As pointed out in Flannery et al. (12) most studies that associate endurance sports with increased risk of AF up until now were retrospective cohort or case control studies of modest size, and further adequately powered prospective cohort studies with careful quantification of exercise exposure should be performed.

Long-term Endurance Training Protects Women Against AF?

No study demonstrated that long-term endurance exercise increases the risk of AF in women. However, the majority of participants (93%) in all cohort and case control studies combined in a recent meta-analysis were men (12). Nevertheless, the available studies show that the intense exercise as well as moderate exercise lowers the risk of AF in women (9). A meta-analysis based on seven studies (31) that included both sexes concluded that moderate physical activity reduces the risk of AF for both sexes while vigorous exercise lowers the risk only for women. The Swedish study (32) that included 36,513 healthy women also demonstrated that physical activity in general is associated with a lower risk of AF in females.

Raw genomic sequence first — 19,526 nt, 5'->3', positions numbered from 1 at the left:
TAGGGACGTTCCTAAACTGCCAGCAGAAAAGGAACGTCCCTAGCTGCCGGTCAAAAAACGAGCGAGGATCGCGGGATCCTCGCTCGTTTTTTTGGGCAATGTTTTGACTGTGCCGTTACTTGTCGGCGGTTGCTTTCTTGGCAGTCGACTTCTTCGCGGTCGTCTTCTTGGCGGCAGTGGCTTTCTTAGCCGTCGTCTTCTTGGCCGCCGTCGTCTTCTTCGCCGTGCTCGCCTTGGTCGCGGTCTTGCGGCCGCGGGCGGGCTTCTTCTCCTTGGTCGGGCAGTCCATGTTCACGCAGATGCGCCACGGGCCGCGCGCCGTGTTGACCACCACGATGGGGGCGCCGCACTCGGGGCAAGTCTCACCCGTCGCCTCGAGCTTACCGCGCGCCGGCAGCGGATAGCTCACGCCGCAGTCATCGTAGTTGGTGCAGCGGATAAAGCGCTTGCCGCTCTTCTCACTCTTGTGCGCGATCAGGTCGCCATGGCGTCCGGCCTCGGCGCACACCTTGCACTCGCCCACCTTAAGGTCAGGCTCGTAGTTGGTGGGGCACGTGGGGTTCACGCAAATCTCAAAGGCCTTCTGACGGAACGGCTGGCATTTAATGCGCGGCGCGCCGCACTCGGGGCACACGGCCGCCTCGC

There are several possible explanations why there are differences between males and females regarding risks for AF. One of the explanations is that there might be similar relationships in females, but that it is not yet clearly demonstrated because there were not enough studies investigating female athletes’ risk of AF (12). However, if we accept the findings from the various studies that female endurance athletes are relatively protected against AF, the reason might be physiological differences (33). In the study of Alexander (2), women participants were younger and had lower prevalence of heart diseases, hypertension, and diabetes mellitus compared to the men included in the study. Another explanation might be evidence about electrophysiological changes which occur in male athletes and to a smaller extent in female athletes (12).

Limitations of What We Know and Future Directions

There are impressive research results proving the tremendous health benefit of regular exercise (including vigorous exercise on top-level). On the other hand, there are studies with a fewer number of participants showing an association of higher level of physical activity with AF (14), but the studies were mostly done on competitive athletes.